This piece is part of a series featuring Black voices from the surgical and emergency medicine communities at Duke.
Lola Fayanju, MD, Assistant Professor of Surgery, Division of Surgical Oncology, has been selected to serve on the Editorial Board for the Breast Oncology Section of the Annals of Surgical Oncology (ASO). A leading journal in Oncology and Surgery, ASO is a monthly publication that features original articles on the latest advances in oncology for surgeons from all specialties. During her 3-year appointment, Dr. Fayanju will review and provide her editorial opinion on manuscripts in breast oncology.
U.S. News & World Report has ranked Duke Children’s Hospital among the top 50 children’s medical centers nationally and the only hospital in North Carolina with nine of 10 specialties ranked in the magazine’s analysis.
When Shelley Hwang, MD, MPH, is in the operating room performing surgery on a patient with breast cancer, she focuses all of her considerable experience, skill, and knowledge on the task at hand: giving this individual patient the best possible outcome. At the same time, she recognizes that every operation is an opportunity to learn just a little bit more about the disease she battles every day. Every patient and every procedure add to the store of knowledge that guides research and ultimately informs the advances that improve care.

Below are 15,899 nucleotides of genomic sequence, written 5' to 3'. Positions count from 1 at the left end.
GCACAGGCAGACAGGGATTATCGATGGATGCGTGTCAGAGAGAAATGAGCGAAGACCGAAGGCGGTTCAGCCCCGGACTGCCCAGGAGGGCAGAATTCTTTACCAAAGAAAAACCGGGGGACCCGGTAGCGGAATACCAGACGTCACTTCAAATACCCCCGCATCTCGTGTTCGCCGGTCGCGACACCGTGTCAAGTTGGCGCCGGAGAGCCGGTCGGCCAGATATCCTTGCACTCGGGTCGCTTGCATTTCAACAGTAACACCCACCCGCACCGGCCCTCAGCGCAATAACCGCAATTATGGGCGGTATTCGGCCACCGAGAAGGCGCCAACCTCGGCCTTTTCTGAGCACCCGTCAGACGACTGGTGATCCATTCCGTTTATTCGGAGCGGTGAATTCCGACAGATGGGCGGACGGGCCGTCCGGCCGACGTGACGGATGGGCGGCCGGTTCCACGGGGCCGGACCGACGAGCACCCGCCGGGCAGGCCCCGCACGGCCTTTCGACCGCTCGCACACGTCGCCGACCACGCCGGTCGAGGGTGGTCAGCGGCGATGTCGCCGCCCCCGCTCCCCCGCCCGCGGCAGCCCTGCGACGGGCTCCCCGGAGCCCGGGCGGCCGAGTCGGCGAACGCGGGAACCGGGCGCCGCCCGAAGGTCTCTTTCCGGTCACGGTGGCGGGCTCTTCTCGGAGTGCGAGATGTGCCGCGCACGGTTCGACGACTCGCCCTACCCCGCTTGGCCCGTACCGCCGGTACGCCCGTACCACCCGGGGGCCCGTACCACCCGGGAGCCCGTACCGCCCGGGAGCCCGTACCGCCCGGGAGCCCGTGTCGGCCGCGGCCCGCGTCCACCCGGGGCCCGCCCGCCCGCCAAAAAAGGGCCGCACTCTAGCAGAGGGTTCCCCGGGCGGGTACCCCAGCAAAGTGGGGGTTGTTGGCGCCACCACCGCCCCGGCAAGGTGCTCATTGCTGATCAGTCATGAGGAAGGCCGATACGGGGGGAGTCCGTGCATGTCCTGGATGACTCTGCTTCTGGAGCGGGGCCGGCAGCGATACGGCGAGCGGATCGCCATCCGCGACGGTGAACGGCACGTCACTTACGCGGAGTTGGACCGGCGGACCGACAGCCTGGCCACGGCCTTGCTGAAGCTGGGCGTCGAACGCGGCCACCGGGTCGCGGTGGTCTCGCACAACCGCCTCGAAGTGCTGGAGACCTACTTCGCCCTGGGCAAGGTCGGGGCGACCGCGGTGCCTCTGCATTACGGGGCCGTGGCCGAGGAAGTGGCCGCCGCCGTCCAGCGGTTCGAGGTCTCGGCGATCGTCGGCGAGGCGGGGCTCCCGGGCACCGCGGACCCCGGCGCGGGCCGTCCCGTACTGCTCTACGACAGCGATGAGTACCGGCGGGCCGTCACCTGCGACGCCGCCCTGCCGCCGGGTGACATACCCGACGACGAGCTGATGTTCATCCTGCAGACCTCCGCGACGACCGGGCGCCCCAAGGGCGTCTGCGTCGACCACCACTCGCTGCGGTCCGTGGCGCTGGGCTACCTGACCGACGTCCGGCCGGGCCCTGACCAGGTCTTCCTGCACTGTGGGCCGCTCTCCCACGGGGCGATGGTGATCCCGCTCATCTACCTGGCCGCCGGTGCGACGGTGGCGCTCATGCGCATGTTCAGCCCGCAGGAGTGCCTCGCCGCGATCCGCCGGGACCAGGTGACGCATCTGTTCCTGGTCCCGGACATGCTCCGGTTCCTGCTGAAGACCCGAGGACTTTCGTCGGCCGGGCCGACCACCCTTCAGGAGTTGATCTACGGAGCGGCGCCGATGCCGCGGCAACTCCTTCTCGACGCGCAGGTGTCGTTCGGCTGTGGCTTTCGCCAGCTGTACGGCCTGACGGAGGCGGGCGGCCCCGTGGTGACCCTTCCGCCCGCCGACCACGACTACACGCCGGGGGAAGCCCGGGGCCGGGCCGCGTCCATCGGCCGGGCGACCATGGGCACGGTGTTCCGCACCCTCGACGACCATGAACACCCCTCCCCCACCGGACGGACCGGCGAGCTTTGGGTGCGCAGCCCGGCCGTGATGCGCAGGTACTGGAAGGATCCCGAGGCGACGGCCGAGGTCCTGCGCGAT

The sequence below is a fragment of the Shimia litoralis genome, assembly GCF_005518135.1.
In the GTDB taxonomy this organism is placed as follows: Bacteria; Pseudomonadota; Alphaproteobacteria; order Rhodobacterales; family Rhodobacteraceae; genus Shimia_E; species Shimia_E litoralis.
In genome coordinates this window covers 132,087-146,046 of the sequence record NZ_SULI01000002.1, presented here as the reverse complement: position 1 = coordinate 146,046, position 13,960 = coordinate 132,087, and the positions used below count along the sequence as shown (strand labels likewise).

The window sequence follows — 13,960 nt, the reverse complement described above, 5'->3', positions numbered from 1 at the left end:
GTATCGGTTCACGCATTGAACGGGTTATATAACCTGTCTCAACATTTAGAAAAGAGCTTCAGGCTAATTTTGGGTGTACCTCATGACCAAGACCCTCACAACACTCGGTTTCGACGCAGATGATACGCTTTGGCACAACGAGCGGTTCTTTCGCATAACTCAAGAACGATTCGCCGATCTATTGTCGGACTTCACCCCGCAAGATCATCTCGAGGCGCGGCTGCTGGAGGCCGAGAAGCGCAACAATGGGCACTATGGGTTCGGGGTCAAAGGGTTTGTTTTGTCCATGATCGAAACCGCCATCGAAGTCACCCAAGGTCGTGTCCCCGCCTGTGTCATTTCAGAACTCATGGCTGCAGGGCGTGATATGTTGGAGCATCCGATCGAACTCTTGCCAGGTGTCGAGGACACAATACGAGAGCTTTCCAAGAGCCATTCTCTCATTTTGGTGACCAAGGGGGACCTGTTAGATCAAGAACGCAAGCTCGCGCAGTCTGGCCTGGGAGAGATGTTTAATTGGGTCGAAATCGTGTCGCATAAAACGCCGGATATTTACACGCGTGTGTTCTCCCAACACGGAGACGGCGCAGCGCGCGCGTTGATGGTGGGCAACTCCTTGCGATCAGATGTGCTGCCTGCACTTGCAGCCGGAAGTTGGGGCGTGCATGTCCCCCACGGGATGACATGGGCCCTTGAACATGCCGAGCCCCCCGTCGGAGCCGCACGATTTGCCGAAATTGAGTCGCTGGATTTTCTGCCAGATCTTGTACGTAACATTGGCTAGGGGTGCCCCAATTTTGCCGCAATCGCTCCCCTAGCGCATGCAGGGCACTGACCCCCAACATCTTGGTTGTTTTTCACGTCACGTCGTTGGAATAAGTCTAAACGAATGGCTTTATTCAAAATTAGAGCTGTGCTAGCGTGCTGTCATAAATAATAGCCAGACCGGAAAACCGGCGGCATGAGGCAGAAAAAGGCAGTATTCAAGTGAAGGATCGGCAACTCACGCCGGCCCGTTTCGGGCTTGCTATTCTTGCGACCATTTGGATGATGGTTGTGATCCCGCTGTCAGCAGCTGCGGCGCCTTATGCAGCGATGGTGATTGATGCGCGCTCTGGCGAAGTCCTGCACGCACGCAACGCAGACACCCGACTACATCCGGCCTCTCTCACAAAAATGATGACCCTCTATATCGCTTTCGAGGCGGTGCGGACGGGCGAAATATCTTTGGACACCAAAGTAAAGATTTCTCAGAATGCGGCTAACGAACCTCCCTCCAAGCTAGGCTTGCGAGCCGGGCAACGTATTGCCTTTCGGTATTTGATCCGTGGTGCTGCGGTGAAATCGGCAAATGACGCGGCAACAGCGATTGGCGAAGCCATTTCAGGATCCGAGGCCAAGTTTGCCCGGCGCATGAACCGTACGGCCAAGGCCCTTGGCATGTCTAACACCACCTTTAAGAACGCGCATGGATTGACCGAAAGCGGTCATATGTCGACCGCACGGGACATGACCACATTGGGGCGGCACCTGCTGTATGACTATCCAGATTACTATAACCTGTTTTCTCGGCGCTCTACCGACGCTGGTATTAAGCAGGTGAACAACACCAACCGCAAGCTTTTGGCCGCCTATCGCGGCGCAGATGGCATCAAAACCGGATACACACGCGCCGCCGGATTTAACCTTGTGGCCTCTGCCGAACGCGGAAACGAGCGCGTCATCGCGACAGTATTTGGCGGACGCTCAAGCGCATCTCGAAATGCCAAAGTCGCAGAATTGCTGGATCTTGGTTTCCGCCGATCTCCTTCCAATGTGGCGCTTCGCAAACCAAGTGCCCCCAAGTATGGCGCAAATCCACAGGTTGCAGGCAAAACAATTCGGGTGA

How can a surgical program define and measure growth? The number of incoming patients? Surgical outcomes? Or is it the perioperative experience of the patient? For the section of hepatopancreatobiliary (HPB) surgery in the Division of Surgical Oncology, program growth is considered secondary to their main goal: improving overall patient care.
The Advanced Practice Providers (APPs) on the Breast Surgical Oncology Team have received a Presidential Award from Duke University President Vincent E. Price, one of the highest honors awarded to faculty and staff at Duke. The Breast Surgery APPs were recognized for providing compassionate care to patients undergoing treatment for breast cancer while working to improve the quality of care.